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## Get ready for Algebra 2

### Course: Get ready for Algebra 2>Unit 5

Lesson 3: Ratios in right triangles

# Using similarity to estimate ratio between side lengths

When two right triangles share an acute angle measure, the ratios of the corresponding side lengths within the triangles are equal.  Created by Sal Khan.

## Want to join the conversation?

• Is there a easier way to do this? There are questions on the practice that Sal does not explain. Maybe cousin Fal could explain to me.
• Not that I know of!
• At what did Sal mean when he said "We can take the ratio across triangles"?
• It just means you can create a ratio (think of it in fraction form) of similar sides from one triangle to the other.
• This is HARD!! Any help?
• I would help you but I'm not sure what it is that you need help with. For starters, Sal chose the triangle that he chose because it was the only triangle with similar angles. Angles are everything with trig. You want to pay attention to the angles that the triangle has to see if they are similar. Then, once you can see the corresponding angles, you can find the corresponding sides. After that, sal just divided the numbers for those corresponding sides to find the ratio. Take deep breaths! You got this.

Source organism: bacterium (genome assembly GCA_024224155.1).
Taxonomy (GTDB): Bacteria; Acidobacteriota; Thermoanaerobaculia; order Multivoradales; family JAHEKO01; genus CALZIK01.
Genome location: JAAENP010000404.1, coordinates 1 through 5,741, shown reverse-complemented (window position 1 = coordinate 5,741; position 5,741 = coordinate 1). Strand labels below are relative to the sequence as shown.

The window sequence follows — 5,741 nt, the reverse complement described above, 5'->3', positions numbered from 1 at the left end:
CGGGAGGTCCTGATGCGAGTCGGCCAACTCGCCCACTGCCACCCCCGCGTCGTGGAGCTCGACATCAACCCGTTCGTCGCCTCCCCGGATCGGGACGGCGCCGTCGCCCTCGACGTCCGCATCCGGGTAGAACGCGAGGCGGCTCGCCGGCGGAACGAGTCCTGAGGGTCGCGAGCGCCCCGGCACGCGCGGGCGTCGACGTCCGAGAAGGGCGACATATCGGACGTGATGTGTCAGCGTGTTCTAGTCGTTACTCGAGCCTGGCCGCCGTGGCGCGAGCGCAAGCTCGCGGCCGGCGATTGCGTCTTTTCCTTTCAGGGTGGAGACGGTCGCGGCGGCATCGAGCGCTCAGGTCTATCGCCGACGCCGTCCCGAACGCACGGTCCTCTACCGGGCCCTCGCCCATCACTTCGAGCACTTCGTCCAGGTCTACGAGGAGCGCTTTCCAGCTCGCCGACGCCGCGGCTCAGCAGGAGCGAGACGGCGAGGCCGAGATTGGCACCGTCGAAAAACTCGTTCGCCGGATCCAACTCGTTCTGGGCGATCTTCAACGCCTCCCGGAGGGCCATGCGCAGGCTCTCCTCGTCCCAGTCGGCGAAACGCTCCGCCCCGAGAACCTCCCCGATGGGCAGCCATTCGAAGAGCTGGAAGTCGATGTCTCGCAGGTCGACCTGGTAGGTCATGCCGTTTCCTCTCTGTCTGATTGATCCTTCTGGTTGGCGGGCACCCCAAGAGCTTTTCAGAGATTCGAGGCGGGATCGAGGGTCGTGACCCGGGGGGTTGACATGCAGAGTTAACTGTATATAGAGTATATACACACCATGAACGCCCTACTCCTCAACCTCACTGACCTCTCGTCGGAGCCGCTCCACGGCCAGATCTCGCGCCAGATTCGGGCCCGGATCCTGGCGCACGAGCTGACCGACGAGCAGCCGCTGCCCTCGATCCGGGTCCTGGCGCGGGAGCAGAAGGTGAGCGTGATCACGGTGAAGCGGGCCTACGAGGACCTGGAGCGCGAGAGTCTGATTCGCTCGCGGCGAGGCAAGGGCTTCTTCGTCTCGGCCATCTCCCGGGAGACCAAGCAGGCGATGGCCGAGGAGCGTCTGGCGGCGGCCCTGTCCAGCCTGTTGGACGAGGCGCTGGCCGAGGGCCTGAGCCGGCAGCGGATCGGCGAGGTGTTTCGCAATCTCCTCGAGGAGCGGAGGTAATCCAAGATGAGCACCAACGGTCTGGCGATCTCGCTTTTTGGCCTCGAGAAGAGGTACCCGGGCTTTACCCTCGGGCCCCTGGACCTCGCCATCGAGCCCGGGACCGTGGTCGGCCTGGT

• At , why did Sal choose triangle 2 to approximate the ratio of PN over MN and not triangle 1 or triangle 3 to approximate the ratio of PN over MN?
• For similar triangles, the angles must be the same. So triangle 2 matches the 35-55-90 angles.
• so, since all of the angles added together have to equal 180 and there is always one 90 degree angle, can one angle be like 89 degrees and the other 1 degree or is that not how this works?
• That's absolutely how this works. A 1-89-90 triangle would be very long and narrow, but still be a valid triangle.
• does the square let you know it's a right angle ?
• yes it is a symbol for 90 degrees.
• Can someone help? there are a few questions on the practice that Sal does not explain. I really need help with this And i don't really understand how to do this.
• If two corresponding sides of two triangles are equal, can they be called similar? Or is it important for two corresponding angles to be equal?
(1 vote)
• Similar triangles are based on proportional relationships between the side, and only if the constant of proportionality is one will sides be equal (and then you use the proofs for congruent triangles which are SSS, SAS, ASA, SSA, and HL). If you talk about proportional sides for similar triangles, the proofs are AA, SSS, and SAS. So the question should be if two ... are proportional, can they ...
None of these allow for only two sides, but you do have two sides and the angle between them. The problem with having only two corresponding sides is that the angle between them can create an infinite number of non-similar figures.